Wimbledon should start matches earlier on Centre Court to avoid players falling foul of the strict 11pm (3:30AM IST) curfew, defending champion Novak Djokovic said on Monday after needing two days two beat Hubert Hurkacz in the fourth round.
For the second match in succession the 36-year-old Djokovic faced a race against the clock to finish when he stepped on court at around 8.30pm on Sunday to face Hurkacz.
He narrowly managed it against Swiss Stan Wawrinka on Friday in a similar time window but Poland’s big-serving Hurkacz’s stern resistance meant only two sets were possible, Djokovic winning both of them on tiebreaks.
Djokovic duly completed a 7-6(6), 7-6(6), 5-7, 6-4 victory on Monday to set up a clash with Russia’s Andrey Rublev on Tuesday but was asked for his opinion on the scheduling which has come in for criticism with Centre Court play starting at 1.30pm.
“Obviously curfew is probably something that is much more difficult to change, I understand, because of the community and the residential area we are in,” the Serb told reporters.
“I think the matches could be pushed at least to start at 12.00. I think it would make a difference.”
Play starts at 1pm on Court One and 11am on the outside courts at the All England Club with the late Centre Court start partly to accommodate those with hospitality tickets.
Britain’s two-time champion Andy Murray was left frustrated when his second round match against Stefanos Tsitsipas was interrupted on Thursday night just after he had taken a two sets to one lead. On the resumption on Friday, he lost in five sets.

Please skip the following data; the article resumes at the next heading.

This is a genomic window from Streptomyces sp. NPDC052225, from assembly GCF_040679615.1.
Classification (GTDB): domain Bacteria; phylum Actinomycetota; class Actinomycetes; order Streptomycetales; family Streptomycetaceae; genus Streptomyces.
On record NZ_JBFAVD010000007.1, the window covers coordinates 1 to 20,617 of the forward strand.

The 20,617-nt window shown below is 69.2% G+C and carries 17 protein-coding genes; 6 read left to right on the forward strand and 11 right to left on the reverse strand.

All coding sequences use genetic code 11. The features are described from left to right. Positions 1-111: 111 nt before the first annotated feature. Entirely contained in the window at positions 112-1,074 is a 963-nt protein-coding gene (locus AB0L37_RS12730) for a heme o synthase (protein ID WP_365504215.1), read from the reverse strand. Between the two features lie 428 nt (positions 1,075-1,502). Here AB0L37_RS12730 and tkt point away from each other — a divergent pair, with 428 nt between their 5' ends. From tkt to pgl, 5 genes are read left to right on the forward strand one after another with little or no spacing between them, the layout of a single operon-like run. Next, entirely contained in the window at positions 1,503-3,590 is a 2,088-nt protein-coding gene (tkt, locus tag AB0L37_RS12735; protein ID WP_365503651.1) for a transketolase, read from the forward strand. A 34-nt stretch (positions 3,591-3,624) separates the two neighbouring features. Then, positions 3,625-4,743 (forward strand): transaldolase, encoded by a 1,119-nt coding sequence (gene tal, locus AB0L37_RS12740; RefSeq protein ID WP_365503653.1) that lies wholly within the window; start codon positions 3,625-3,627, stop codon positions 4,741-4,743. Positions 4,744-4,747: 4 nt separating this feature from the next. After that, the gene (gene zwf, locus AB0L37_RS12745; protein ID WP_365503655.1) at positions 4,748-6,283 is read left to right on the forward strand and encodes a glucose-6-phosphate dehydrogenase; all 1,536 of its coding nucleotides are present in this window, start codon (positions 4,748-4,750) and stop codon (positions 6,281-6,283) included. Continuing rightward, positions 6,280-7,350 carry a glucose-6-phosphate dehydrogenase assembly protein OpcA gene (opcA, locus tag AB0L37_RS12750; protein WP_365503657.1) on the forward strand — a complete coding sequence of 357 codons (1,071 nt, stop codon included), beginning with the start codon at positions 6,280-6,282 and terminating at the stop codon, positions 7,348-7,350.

Djokovic said that walking on to Centre Court not knowing whether there is time to finish added to the stress.
“Once it’s part 8pm you know that there’s a high probability you won’t finish your match,” Djokovic, who racked up a 32nd consecutive win at Wimbledon in what was his 100th match, said.
“That was the case against Wawrinka and Hurkacz. Both of the matches started almost actually 9pm.
“I warmed up for both of those matches around 1pm, something like this. Should you go back to the accommodation, the house nearby, or should you stay. Yesterday I decided to stay. I stayed basically for seven hours waiting for my match to start.”
Djokovic will not have any worries about curfews on Tuesday in what will be his 56th Grand Slam quarterfinal.
His clash with Rublev is second on after Iga Swiatek’s women’s quarterfinal against Elina Svitolina.
He will start as a big favourite against Russian seventh seed Rublev, who has reached eighth Grand Slam quarterfinals but never progressed further.
“Andrey Rublev is a fantastic player who’s got one of the best forehands in the game,” Djokovic said.
“Brings a lot of intensity to the court with his grunts. He kind of scares off his opponents across the net. Extremely nice guy. Very nice person.”
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